Bench to bedside targeting of FLT3 in acute leukemia

Curr Drug Targets. 2010 Jul;11(7):781-9. doi: 10.2174/138945010791320782.

Abstract

FMS-Like-Tyrosine kinase-3 (FLT3) mutations are found in about 30% of cases of acute myeloid leukemia and confer an increased relapse rate and reduced overall survival. Targeting this tyrosine kinase by direction inhibition is the focus of both preclinical and clinical research in AML. Several molecules are in clinical development inhibit FLT3, but thus far clinical responses have been limited. Correlative studies from monotherapy trials have established that responses require sustained, effective FLT3 inhibition in vivo. Studies combining FLT3 inhibitors with chemotherapy have demonstrated increased remission rates to date but have yet to produce a survival advantage. Currently the only approved FLT3 inhibitor available for off-label use is sorafenib, which clearly has clinical activity but does not commonly lead to a complete response. Several FLT3 inhibitors are currently being tested as single agents and in combination with chemotherapy, and it seems likely that a clinically useful drug will eventually emerge.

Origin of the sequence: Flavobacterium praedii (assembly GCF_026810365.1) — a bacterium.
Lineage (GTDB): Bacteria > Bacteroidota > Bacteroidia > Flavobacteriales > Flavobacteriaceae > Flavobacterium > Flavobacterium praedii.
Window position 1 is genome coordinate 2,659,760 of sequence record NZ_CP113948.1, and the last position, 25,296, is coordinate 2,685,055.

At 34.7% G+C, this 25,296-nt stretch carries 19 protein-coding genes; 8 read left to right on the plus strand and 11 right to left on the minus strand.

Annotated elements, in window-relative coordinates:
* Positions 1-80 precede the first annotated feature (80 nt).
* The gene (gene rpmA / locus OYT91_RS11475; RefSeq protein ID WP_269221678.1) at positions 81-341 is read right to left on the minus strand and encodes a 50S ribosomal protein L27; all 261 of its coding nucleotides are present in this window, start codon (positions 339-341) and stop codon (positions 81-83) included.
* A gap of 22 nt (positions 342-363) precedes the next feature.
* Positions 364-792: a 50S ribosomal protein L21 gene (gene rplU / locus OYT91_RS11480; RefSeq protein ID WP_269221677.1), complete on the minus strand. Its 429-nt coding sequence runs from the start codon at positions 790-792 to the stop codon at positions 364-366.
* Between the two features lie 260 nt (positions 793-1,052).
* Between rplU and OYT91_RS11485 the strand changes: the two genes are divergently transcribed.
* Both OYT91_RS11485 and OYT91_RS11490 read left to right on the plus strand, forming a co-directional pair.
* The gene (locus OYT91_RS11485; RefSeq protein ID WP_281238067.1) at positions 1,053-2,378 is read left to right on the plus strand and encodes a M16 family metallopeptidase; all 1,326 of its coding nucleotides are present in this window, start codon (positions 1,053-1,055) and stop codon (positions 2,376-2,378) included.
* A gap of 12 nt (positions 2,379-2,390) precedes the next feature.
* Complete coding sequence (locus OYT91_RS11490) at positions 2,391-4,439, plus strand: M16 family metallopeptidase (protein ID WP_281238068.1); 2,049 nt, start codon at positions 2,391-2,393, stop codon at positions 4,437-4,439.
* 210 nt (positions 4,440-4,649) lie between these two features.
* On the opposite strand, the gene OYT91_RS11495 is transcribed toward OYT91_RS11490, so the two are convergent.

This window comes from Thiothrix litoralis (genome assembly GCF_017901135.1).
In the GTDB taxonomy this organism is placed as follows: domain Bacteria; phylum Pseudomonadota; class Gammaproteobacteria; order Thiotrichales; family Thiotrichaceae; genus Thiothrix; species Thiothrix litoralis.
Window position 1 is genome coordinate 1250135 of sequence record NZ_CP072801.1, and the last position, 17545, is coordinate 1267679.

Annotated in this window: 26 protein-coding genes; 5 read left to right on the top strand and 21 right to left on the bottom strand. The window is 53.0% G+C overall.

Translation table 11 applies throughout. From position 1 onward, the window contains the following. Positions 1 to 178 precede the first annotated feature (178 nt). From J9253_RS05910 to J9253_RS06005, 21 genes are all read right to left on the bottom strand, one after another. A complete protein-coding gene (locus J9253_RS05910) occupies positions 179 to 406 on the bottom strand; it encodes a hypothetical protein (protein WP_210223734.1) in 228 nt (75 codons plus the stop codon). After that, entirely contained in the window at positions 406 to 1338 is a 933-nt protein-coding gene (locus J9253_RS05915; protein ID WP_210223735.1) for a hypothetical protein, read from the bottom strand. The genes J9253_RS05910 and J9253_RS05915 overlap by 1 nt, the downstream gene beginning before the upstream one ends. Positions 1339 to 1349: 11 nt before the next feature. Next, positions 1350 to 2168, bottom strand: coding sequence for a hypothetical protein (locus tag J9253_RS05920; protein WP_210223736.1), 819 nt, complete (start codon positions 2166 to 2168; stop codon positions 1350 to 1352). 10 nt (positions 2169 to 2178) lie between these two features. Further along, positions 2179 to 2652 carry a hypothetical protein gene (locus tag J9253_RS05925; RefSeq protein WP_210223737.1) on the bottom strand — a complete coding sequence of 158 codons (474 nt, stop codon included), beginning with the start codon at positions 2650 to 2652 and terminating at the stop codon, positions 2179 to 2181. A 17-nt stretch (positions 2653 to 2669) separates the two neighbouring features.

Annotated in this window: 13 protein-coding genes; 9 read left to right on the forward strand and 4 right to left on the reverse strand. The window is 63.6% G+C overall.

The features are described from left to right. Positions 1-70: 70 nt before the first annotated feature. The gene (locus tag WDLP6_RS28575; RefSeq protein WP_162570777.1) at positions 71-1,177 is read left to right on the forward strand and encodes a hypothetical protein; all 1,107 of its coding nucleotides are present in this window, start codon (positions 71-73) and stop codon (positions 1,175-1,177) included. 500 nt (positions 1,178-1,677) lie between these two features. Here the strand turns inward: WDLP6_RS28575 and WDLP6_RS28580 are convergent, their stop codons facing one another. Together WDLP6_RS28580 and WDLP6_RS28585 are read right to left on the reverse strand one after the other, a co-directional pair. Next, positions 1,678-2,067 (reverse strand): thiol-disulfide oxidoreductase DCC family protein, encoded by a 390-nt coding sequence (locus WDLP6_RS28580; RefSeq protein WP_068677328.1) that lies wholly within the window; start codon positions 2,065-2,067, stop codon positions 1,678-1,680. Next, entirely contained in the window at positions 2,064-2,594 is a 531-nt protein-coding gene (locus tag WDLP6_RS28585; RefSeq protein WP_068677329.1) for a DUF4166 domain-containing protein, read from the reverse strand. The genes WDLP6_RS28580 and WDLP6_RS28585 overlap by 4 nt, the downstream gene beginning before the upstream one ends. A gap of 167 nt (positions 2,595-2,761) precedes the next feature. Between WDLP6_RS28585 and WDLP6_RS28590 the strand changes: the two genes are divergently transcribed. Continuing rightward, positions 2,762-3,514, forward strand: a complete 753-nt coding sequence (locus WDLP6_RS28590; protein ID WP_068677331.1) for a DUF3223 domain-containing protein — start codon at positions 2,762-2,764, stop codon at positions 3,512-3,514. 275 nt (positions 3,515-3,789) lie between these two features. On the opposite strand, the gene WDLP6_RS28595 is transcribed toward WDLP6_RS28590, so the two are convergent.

Publication types

  • Review

MeSH terms

  • Antineoplastic Combined Chemotherapy Protocols / pharmacology*
  • Antineoplastic Combined Chemotherapy Protocols / therapeutic use*
  • Biological Assay / methods
  • Drug Delivery Systems / methods
  • Drug Resistance, Neoplasm / genetics
  • Drugs, Investigational / pharmacology
  • Drugs, Investigational / therapeutic use
  • Humans
  • Leukemia, Myeloid, Acute / drug therapy*
  • Leukemia, Myeloid, Acute / genetics
  • Mutation
  • Protein Kinase Inhibitors / pharmacology*
  • Protein Kinase Inhibitors / therapeutic use*
  • Translational Medical Research / methods*
  • fms-Like Tyrosine Kinase 3 / antagonists & inhibitors*
  • fms-Like Tyrosine Kinase 3 / genetics

Substances

  • Drugs, Investigational
  • Protein Kinase Inhibitors
  • FLT3 protein, human
  • fms-Like Tyrosine Kinase 3